Capital and Space

Tools, machines, and other types of means of production are considered to be capital in many conventional economic geography texts. In this view, capital is not only a tangible thing but also a transhistorical thing. In a slightly more general view, capital is defined as any incomegenerating asset that generates some benefit, including income. Using capital metaphorically, scholars talk about natural capital, produced capital (means of production produced by human activity), human capital, social capital, and cultural capital. Although in this view, social relations are included in the definition of capital (at least in case of social capital), transhistoricality of capital is still implied: for example, relations of reciprocity as a form of capital have always existed.

Like means of production, money as such is wrongly considered by many to be capital. When I spend my money, which I earn by selling my services to my employer, to buy my books, the money I use is not capital. Money has existed before capital. But money 'can' become capital. Indeed, money is capital's first form of appearance. There are two ways of looking at money as capital. When a sum of money is advanced by a merchant or a moneylender to make a profit on it, it can be correctly called capital. Merchant and moneylending/usurer forms of capital appeared earlier than the third form of capital. This form of capital arises when the owner of money lays out money on wages and means of production to produce a new commodity which is sold for more money than what is initially advanced. This view of capital establishes capital's theoretical specificity as a social relation. As Marx says in Capital vol 3: capital is nota thing, it is rather a definite social relation of production between owners of means of production and labor, which simply takes the form of a thing. Means of production are no more capital in themselves than gold as money. They become capital under the relation between capital and labor. Capitalism is a form of society where the capitalas money (investing money as capital to make more money) becomes the dominant relation, and more specifically when the third form of capital becomes (tendentially) the dominant form of capital relation.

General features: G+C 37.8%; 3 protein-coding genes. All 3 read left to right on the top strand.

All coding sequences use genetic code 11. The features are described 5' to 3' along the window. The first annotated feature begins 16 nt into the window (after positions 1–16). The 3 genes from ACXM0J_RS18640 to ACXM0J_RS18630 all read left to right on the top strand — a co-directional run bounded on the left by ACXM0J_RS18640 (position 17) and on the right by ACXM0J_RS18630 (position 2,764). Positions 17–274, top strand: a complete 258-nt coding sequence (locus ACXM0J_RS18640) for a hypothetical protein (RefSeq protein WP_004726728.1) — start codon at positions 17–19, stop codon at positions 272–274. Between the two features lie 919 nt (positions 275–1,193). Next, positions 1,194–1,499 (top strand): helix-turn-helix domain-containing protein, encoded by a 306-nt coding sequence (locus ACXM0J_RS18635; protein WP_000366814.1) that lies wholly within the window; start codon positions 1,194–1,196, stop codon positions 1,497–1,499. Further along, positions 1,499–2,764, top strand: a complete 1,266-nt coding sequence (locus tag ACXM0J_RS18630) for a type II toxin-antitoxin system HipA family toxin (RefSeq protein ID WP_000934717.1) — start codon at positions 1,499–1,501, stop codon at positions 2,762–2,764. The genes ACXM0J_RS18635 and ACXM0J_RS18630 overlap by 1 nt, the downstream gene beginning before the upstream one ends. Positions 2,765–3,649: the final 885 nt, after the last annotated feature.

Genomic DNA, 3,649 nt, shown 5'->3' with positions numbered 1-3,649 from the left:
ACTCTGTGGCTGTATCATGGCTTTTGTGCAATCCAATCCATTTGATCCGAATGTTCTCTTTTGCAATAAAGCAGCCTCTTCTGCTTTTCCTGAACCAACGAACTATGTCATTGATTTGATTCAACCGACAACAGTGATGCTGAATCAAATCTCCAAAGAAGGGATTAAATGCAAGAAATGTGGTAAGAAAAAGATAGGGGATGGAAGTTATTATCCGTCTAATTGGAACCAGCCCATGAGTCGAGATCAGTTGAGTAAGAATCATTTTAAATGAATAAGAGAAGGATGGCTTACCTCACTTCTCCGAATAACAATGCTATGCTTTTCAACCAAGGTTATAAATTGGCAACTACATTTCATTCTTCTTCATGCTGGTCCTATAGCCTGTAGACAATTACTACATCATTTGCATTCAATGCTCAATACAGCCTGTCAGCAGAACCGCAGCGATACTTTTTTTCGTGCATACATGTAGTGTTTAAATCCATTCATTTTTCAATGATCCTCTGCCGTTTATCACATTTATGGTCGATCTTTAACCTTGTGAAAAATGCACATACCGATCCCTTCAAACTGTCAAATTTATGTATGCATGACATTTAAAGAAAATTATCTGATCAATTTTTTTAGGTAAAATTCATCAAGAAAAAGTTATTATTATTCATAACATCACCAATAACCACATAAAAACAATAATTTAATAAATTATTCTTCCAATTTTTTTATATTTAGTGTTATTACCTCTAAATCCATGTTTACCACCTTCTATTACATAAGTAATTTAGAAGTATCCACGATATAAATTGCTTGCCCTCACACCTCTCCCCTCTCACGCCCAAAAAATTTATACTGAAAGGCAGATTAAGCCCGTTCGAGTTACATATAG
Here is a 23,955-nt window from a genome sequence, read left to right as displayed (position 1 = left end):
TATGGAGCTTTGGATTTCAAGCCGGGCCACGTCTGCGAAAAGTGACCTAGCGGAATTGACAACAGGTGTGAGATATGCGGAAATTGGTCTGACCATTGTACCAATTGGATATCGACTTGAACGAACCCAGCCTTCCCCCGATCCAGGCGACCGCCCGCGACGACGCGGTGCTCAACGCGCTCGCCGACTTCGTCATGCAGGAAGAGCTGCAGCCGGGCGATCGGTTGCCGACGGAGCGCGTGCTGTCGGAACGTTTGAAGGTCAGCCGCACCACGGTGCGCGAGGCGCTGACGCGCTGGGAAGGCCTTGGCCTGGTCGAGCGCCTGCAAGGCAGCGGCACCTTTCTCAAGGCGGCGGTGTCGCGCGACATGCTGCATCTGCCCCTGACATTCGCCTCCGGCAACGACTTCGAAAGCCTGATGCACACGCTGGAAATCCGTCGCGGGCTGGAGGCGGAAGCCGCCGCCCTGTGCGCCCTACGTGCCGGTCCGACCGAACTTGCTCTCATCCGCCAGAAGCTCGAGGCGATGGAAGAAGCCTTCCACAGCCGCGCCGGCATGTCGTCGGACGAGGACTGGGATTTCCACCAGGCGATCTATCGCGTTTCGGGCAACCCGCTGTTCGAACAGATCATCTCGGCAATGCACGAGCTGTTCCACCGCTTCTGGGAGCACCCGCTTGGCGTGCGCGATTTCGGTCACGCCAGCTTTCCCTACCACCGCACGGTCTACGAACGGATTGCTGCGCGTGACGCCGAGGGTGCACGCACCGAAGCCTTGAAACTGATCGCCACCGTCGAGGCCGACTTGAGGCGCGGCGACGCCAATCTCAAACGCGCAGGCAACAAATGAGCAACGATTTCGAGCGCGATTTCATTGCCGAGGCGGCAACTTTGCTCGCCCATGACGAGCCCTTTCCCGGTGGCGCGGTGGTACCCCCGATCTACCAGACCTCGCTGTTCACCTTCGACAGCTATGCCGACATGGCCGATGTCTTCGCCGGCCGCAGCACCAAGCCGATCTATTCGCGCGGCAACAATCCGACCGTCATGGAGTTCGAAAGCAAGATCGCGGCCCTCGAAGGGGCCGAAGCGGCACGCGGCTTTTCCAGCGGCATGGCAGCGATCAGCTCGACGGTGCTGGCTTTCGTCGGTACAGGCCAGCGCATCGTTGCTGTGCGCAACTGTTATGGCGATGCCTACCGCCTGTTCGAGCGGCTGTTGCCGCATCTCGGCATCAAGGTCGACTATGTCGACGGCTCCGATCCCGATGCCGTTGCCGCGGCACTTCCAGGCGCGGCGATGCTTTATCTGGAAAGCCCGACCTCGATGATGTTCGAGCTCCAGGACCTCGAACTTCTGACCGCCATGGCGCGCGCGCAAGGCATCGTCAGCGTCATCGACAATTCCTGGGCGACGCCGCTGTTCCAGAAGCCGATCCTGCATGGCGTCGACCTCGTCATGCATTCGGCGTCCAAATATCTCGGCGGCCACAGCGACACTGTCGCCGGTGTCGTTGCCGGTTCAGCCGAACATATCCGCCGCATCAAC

Capital can be looked at in terms of capital in general (total capital in the global society or within a country or region) and capitals (as fractions of capital in general), which compete with one another for market, for support from the state, and so on. Capital in general appears as, and is reproduced through, various fractions of capital competing with one another, including those that are based in specific spaces (e.g., regional scale capitalist in a country).

The remainder of the discussion is divided into five parts. First, we explain how capital in the sphere of production works, and in particular the relation between capital and labor. Then capital's space, both in terms of its normal workings and in terms of the crisis situation, is discussed. Subsequently, we discusse capital's space in the sphere of consumption. The discussion finally is summarized and some (understressed) points for further reflection are raised.

How Does Capital Work?: Mechanisms of Capital

Capital and Space: Capital's 'Normal' Spatiality

Capital and Space: Capital's Crisis-Spatiality

Capital's Consumption Spatiality